Monday, November 19, 2012

Notes on Happier at Home

Roses and rosemary from my garden

I finished reading Happier at Home by Gretchen Rubin last night. Here's what I found post-it worthy:

1) "Finally, I'd realized our apartment didn't have to reveal any deep truths. I expressed myself in other ways; it was enough that my apartment was a pleasant, comfortable place to live. Some people get tremendous creative satisfaction from shaping the look of their homes, but I don't; I find it exhausting. In this area, I would be authentically inauthentic."

2) "Happiness is neither virtue nor pleasure nor this thing nor that, but simply growth. We are happy when we are growing."  William Butler Yeats

3)"Cultivating my possions, then, wasn't a simple matter of organization, elimination, or accumulation; it was a matter of engagement. When I felt engaged with my possessions, I felt enlivened by them, and when I felt disengaged from them, I felt burdened." Objects are engaged through frequent use or through a pleasing emotional response.

4) The Five Fateful Questions for making difficult choices: What am I waiting for? What would I do if I weren't scared? What steps would make things easier? What would I do if I had all the time and money in the world? If I were looking back at this decision, five years from now, what will I wish I'd done?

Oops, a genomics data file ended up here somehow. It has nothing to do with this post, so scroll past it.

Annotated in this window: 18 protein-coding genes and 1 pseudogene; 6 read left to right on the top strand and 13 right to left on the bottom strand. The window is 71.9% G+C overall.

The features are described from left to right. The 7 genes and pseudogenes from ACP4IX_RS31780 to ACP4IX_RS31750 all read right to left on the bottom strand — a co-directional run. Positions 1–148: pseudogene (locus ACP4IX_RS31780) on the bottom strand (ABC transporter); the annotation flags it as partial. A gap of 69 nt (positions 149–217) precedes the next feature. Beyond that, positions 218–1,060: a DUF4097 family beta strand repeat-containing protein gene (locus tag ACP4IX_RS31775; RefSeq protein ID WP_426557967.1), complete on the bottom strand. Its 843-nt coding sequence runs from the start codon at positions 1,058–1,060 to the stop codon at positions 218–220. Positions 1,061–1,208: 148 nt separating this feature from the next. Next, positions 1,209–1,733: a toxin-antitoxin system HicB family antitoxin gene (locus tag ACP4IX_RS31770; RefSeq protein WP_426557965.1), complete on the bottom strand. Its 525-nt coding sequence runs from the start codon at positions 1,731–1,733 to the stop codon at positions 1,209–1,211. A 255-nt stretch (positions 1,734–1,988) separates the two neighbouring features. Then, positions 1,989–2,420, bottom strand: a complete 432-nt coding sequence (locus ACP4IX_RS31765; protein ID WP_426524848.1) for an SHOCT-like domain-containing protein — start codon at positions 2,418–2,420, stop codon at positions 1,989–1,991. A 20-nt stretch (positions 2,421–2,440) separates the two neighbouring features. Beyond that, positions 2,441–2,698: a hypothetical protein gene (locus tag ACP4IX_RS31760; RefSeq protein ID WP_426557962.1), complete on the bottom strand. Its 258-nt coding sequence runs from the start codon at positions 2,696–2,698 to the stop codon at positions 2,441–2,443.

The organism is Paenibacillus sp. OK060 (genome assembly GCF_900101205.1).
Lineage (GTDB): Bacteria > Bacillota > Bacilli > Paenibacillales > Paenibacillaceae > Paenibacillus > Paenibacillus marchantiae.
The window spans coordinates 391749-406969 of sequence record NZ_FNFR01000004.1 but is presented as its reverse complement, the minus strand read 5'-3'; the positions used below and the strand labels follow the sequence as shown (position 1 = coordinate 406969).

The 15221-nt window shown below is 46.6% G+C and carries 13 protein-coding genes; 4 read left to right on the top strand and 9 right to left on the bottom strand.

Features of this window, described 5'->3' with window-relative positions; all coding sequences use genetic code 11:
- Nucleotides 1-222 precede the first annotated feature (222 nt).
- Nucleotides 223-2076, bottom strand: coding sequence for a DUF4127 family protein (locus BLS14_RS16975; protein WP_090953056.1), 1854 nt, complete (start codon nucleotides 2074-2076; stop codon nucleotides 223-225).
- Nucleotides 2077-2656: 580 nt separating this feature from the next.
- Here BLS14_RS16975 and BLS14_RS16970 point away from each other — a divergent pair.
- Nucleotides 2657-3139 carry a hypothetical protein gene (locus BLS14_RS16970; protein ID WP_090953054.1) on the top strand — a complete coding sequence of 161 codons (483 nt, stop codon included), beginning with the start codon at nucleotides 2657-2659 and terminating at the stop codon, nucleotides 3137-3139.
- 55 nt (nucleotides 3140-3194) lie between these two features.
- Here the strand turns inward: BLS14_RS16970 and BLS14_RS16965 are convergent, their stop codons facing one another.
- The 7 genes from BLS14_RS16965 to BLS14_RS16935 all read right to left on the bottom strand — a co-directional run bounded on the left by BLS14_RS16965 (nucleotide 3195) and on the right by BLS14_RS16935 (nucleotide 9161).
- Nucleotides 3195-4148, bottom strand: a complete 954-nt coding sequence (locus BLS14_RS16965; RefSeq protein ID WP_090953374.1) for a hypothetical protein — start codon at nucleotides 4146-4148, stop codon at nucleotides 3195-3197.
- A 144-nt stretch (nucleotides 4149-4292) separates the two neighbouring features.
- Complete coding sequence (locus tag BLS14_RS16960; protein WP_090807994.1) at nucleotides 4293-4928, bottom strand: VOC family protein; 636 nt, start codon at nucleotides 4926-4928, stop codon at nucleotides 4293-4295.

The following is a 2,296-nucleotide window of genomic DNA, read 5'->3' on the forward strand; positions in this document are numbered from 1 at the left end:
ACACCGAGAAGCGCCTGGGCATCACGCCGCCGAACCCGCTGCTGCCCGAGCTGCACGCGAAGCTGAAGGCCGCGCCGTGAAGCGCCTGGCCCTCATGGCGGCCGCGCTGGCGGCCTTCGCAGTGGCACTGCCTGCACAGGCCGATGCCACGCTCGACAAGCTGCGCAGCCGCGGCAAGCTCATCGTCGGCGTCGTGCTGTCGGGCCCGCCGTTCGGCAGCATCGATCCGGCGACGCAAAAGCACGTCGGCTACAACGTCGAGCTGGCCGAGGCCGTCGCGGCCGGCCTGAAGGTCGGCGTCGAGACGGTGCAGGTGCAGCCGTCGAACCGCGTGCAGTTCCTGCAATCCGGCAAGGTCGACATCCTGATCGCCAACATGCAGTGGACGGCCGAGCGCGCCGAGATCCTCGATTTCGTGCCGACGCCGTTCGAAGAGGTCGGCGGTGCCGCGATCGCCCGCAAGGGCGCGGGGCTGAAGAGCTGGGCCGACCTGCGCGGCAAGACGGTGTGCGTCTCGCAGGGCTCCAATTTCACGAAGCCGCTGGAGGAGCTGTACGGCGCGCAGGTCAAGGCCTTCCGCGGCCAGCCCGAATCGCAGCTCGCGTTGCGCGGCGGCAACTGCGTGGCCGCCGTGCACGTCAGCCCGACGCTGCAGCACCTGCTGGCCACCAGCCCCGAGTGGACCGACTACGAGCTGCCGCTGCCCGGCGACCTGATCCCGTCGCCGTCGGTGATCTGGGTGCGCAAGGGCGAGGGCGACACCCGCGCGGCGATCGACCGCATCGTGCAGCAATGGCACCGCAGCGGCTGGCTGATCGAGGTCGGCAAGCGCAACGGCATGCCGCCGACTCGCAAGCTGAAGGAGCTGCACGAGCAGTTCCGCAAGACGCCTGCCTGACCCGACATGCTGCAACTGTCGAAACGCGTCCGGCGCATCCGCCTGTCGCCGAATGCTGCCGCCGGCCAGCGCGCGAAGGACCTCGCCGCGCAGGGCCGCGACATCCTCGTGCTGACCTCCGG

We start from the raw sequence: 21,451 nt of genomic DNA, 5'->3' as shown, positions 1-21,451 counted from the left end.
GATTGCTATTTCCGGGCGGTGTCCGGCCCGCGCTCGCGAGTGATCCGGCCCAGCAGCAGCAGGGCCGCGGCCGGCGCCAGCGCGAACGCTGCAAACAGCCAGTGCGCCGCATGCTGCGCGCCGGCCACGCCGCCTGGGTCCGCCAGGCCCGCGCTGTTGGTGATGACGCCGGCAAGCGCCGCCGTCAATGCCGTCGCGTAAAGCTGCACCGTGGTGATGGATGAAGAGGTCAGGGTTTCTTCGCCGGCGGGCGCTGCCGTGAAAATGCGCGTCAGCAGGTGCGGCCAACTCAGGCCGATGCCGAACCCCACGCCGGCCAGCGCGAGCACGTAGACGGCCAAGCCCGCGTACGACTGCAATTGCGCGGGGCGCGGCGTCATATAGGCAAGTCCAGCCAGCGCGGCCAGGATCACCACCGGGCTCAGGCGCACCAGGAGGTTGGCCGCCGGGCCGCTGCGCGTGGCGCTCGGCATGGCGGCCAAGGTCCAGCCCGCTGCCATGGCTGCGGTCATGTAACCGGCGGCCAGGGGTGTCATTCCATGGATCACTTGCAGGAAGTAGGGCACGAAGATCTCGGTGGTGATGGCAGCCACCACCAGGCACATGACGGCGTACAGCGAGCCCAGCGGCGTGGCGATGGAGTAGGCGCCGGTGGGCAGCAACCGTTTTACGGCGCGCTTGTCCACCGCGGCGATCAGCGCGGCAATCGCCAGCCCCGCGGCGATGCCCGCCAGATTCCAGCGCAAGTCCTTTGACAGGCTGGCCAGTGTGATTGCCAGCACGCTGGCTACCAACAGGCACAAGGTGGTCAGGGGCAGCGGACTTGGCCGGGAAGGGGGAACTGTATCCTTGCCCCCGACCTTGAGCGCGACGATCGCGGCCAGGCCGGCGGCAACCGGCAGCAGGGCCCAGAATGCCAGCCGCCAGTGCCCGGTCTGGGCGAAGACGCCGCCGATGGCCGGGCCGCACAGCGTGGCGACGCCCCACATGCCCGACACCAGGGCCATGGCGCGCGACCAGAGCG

5) Suffer for 15 minutes. Do something that really needs to be done, even if it fills me with dread, for 15 minutes. Big tasks can be accomplished in small, regular chunks of time.

6) When someone makes an attempt to connect with a touch, question, gesture, comment, or look, we should answer with a comment, a laugh, or some kind of acknowledgement. Failed bids lead to feeling diminished and frustrated.

7) Celebrate holiday breakfasts!

8) Does my presence make people happier? Do my actions contribute to conditions that will increase other people's happiness? Practice "nonrandom" acts of kindness, ones that will make people happier in my presence on a very small scale.


  1. "Nonrandom acts of kindness"-I like that. When people see me, I don't want them to see my kindness as some random act. I would prefer that kindness is always what they see.

    1. Or if not what they a,ways see, then at least they know that my heart is trying!

  2. I can not agree more. Unless you engage in whatever you are doing, I also think it can become a burden. An old French monk, Brother Lawrence, said in his little booklet, Practice the Presence of God, that he does everything for his love of God and he was such a happy fulfilled man! I think he knew the secret of being engaged with his Pappa God and, therefore with others and everything he did!
    Much love and blessings

    1. I am familiar with this book. I just read yesterday that everything that is truly done with attention is new.